[09:12] So that that was a little challenge.


[09:15] The challenge with the Entertainer more was people thinking the product was too good to be true the first year. I didn’t shrink wrap up the books, so when I put them all in the distributors, people were stealing the vouchers out of them. So I actually knew who the popular merchants were. I’ve never really been in distribution before, so I made these beautiful, beautiful, big wooden book stands, put the books on, but they’re way too heavy, way too big for for merchandising in the retail stores. So I learned very quickly about the distribution side of things. But look, there would be, everyone asked me of being a woman in business in Dubai, was it challenging? And I was saying no, it wasn’t at all. It was amazing, actually. Also they had women cues, so you’ve got through faster. They were very obliging to anything you needed. There’s a lot of opportunity for women here. So being a woman in business definitely, definitely was not a challenge. It was more just the startup, the mechanics, educating people, how it was, me learning along the way, making mistakes. You learn from the mistakes you don’t do them again and probably as an entrepreneur it’s learning about yourself along the way and learning about the business along the way as well.


[10:27] Well, I mean, as you said earlier, you need that drive and you need that passion or you need to get out of bed or don’t do it at all. Are there any other non-negotiables because you hear a lot of chatter, especially young people now coming out of university, everybody wants to do their own thing. Everyone wants to be an entrepreneur. I’m guessing it’s not suited to everybody.


[10:46] Not everybody is an entrepreneur. It’s everybody, I think everybody wants to achieve. I think that’s maybe the difference people think, but you can also be a corporate entrepreneur. I always say you can work within a company and be an entrepreneur within a company and then grow within the company as well and succeed and that’s stability and everything for you. Having a startup company, you don’t have stability. You don’t have that. It’s a risk because you invest, you’re investing your time, your money, your everything into it, so you’re taking 100 percent the risk to be able to do everything so you have to back yourself. So it’s long hours. It’s motivation, it’s promoting yourself, it’s creative ways of marketing because you don’t have budgets, so again, it’s the passion, it’s the work ethic. You’ve got to get out of bed and you have to be able to take failure as well. So if someone knocks you down, which generally they do a lot of, you have to be, have enough thick skin to be able to deal with that. Get back up and it was like get back on the horse, start riding it again and off you go. So you really have to be quite, quite strong minded to be able to do it as well because a lot of people get jealous, also.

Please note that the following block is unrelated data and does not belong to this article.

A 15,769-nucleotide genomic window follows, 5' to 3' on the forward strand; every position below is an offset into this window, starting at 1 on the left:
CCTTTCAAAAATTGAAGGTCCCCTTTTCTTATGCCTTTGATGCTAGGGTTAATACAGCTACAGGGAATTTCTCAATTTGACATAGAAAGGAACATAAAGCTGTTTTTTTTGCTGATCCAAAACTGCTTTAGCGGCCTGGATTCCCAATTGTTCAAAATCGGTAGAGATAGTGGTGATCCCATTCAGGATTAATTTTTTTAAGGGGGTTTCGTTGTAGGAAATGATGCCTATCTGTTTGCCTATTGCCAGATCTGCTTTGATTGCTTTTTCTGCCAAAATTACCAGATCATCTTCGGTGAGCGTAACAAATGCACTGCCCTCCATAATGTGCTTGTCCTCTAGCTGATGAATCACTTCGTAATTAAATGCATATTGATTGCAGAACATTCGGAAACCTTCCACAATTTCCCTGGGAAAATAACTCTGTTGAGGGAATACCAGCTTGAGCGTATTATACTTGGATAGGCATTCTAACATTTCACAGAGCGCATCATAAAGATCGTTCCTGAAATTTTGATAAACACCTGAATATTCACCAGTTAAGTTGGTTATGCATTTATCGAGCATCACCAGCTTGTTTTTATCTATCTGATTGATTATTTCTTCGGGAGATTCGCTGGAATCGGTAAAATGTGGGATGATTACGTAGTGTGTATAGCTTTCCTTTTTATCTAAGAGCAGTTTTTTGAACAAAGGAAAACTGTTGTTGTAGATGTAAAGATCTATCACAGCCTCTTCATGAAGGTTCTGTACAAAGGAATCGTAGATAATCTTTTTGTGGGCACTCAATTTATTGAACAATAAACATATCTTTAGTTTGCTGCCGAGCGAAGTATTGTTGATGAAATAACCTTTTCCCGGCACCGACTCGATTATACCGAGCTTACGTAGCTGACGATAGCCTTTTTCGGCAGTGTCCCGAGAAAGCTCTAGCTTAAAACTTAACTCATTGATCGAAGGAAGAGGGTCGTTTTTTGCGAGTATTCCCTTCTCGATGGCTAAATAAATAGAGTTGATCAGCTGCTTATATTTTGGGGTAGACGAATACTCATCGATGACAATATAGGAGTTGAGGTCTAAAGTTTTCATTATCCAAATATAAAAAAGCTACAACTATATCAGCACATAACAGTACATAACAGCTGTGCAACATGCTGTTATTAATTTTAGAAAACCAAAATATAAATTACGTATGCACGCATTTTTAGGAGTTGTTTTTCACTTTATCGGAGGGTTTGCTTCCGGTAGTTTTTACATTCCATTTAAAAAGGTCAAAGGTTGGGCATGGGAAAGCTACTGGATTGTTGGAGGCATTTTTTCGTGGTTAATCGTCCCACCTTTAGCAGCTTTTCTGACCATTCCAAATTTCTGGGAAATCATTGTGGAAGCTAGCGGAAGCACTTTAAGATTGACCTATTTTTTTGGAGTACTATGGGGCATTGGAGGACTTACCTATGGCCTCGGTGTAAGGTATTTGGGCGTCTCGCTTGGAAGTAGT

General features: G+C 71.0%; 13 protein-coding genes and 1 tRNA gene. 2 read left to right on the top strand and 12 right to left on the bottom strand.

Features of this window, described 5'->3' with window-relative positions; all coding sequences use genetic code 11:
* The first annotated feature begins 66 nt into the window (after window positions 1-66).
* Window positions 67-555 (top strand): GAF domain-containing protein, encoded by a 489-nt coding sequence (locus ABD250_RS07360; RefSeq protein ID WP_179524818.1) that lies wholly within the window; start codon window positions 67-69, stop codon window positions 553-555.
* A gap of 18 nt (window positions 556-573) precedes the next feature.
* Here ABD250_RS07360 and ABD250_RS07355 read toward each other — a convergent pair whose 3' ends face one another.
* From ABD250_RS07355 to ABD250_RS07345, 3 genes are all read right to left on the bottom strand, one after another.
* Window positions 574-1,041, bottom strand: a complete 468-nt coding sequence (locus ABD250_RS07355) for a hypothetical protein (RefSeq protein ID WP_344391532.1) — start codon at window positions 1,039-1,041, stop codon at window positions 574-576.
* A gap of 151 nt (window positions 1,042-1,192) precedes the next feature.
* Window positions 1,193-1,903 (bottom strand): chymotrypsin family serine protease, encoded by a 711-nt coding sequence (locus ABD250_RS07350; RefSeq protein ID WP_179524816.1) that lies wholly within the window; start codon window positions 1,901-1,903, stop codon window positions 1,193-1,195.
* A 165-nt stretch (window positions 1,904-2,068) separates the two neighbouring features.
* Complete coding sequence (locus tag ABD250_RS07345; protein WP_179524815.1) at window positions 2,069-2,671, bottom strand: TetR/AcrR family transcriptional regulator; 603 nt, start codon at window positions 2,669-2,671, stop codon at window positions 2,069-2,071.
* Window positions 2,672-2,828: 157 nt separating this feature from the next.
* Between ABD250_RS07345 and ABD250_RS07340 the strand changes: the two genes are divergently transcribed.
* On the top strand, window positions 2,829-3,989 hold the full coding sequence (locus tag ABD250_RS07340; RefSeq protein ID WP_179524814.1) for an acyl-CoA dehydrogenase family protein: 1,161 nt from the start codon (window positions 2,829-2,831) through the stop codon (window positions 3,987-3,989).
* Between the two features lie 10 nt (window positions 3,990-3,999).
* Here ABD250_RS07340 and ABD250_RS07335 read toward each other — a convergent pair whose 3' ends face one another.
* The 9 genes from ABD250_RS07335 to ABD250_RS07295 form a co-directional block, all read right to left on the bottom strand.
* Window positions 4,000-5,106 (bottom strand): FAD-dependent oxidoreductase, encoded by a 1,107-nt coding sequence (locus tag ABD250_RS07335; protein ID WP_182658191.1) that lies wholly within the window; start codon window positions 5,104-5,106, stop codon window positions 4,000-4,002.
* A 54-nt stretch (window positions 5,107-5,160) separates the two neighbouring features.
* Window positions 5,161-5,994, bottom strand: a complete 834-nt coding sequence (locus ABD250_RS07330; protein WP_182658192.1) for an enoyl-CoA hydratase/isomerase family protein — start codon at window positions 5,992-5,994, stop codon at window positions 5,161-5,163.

[12:00] Oh, that’s interesting. Okay.


[12:01] Yeah. A lot of people do get jealous or when you succeed or along the journey or they’ll put you down and think you can’t do it because you know, you do get that as well. So you just have to really stay focused and think of the end result and it’s your baby. It’s your way. Listening is learning. So you also listen to people that have done it along the way. So I did that a lot and ask a lot of questions.


[12:23] Did you have a mentor?


[12:24] No.


[12:26] I know that you are a mentor for others, is that right?


[12:28] Yes, I am now, but I didn’t really have a mentor. I really respect the people that have started with nothing and who have achieved. So it’s more like the Richard Bransons or the Steve Jobs. So, you know, I’ll read a few of their books. No, I didn’t really have a mentor, I asked questions to people on the same level as me or in business or senior management, so I was never scared to ask any questions, but I didn’t really have a mentor at that stage. I was too busy to have a mentor.


[13:00] Now you weren’t an experienced people manager. It’s not like you came from a corporate job, sort of a long term corporate job and then start it. So you didn’t have much experience managing people, leading people, stuff like that. So how did you develop those skills?